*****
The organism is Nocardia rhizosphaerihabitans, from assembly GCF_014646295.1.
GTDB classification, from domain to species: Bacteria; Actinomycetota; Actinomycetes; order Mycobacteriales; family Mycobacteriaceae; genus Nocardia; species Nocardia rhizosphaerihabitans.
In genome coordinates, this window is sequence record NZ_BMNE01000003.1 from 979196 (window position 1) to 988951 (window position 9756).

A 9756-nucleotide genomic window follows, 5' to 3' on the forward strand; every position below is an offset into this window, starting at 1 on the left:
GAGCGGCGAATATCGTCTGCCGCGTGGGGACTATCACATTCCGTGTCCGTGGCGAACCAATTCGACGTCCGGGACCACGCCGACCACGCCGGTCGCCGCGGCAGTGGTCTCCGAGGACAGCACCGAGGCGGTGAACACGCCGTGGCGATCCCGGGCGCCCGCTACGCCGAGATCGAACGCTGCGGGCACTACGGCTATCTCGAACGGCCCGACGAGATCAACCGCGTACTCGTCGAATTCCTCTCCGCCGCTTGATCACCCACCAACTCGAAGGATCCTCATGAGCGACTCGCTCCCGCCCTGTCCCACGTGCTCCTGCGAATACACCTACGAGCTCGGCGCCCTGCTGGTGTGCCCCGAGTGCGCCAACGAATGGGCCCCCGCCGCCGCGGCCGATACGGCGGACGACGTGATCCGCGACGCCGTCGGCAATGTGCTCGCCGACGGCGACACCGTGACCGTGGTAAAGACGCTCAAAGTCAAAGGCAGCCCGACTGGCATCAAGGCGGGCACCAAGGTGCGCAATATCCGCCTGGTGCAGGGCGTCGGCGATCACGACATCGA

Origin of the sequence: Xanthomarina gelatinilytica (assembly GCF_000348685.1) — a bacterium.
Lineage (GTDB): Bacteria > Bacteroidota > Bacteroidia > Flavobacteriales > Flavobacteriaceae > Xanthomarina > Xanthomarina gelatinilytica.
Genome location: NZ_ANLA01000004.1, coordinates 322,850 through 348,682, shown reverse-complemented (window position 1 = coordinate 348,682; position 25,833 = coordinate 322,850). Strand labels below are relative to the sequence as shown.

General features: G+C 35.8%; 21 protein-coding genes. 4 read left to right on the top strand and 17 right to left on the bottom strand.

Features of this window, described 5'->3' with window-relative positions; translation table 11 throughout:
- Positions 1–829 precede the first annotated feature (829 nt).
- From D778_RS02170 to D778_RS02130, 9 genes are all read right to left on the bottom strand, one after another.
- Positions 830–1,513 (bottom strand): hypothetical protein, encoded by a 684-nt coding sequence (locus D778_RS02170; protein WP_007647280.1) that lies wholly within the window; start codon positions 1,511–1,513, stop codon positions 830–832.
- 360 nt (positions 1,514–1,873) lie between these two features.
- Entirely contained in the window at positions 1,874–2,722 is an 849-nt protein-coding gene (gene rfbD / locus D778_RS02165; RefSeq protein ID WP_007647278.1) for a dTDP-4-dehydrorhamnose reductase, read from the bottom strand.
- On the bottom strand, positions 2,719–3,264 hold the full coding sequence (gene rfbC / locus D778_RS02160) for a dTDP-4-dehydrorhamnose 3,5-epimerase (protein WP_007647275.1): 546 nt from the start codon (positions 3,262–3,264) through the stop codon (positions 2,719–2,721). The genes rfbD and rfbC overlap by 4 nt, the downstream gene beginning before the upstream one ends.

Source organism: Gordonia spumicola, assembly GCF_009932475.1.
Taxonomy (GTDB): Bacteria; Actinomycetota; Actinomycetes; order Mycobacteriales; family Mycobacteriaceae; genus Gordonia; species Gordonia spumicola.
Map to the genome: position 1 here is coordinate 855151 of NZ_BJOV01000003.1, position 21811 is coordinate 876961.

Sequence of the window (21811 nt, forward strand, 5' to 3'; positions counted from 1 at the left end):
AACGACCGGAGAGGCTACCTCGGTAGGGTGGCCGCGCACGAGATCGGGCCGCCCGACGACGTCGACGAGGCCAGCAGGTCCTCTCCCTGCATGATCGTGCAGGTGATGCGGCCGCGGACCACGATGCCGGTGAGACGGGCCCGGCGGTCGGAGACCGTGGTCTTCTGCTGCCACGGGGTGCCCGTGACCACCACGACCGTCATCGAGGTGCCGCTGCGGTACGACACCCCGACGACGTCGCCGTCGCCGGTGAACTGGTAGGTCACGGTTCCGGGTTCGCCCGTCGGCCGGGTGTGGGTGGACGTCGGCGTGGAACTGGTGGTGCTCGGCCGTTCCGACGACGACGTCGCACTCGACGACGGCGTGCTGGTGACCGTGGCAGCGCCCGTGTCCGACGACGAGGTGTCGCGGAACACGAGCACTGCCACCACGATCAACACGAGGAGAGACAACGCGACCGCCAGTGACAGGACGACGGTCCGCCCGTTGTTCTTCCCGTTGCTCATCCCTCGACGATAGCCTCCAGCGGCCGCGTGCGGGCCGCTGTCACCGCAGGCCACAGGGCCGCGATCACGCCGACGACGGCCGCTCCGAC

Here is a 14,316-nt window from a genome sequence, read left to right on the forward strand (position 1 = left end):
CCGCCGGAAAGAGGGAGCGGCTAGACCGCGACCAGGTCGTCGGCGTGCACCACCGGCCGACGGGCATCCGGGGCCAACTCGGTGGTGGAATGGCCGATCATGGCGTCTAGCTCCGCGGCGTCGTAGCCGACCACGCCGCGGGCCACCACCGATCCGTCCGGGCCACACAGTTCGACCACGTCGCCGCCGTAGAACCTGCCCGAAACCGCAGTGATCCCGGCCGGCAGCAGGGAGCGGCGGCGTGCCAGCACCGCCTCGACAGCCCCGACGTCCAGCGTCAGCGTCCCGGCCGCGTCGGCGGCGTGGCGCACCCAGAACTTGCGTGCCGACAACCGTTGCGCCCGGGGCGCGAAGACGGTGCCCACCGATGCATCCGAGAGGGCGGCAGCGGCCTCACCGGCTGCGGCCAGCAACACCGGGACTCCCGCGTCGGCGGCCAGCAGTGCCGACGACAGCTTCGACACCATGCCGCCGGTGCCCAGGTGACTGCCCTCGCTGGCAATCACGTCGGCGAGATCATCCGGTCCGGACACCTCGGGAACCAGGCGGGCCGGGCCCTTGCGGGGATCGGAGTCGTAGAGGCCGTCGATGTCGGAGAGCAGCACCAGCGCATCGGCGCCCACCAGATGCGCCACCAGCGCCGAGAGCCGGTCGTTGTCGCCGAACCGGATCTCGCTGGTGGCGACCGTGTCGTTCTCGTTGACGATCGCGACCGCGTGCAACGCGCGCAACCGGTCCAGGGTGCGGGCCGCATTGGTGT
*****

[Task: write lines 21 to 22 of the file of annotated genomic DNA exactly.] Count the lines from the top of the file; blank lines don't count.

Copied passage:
AACGACCGGAGAGGCTACCTCGGTAGGGTGGCCGCGCACGAGATCGGGCCGCCCGACGACGTCGACGAGGCCAGCAGGTCCTCTCCCTGCATGATCGTGCAGGTGATGCGGCCGCGGACCACGATGCCGGTGAGACGGGCCCGGCGGTCGGAGACCGTGGTCTTCTGCTGCCACGGGGTGCCCGTGACCACCACGACCGTCATCGAGGTGCCGCTGCGGTACGACACCCCGACGACGTCGCCGTCGCCGGTGAACTGGTAGGTCACGGTTCCGGGTTCGCCCGTCGGCCGGGTGTGGGTGGACGTCGGCGTGGAACTGGTGGTGCTCGGCCGTTCCGACGACGACGTCGCACTCGACGACGGCGTGCTGGTGACCGTGGCAGCGCCCGTGTCCGACGACGAGGTGTCGCGGAACACGAGCACTGCCACCACGATCAACACGAGGAGAGACAACGCGACCGCCAGTGACAGGACGACGGTCCGCCCGTTGTTCTTCCCGTTGCTCATCCCTCGACGATAGCCTCCAGCGGCCGCGTGCGGGCCGCTGTCACCGCAGGCCACAGGGCCGCGATCACGCCGACGACGGCCGCTCCGAC

Here is a 14,316-nt window from a genome sequence, read left to right on the forward strand (position 1 = left end):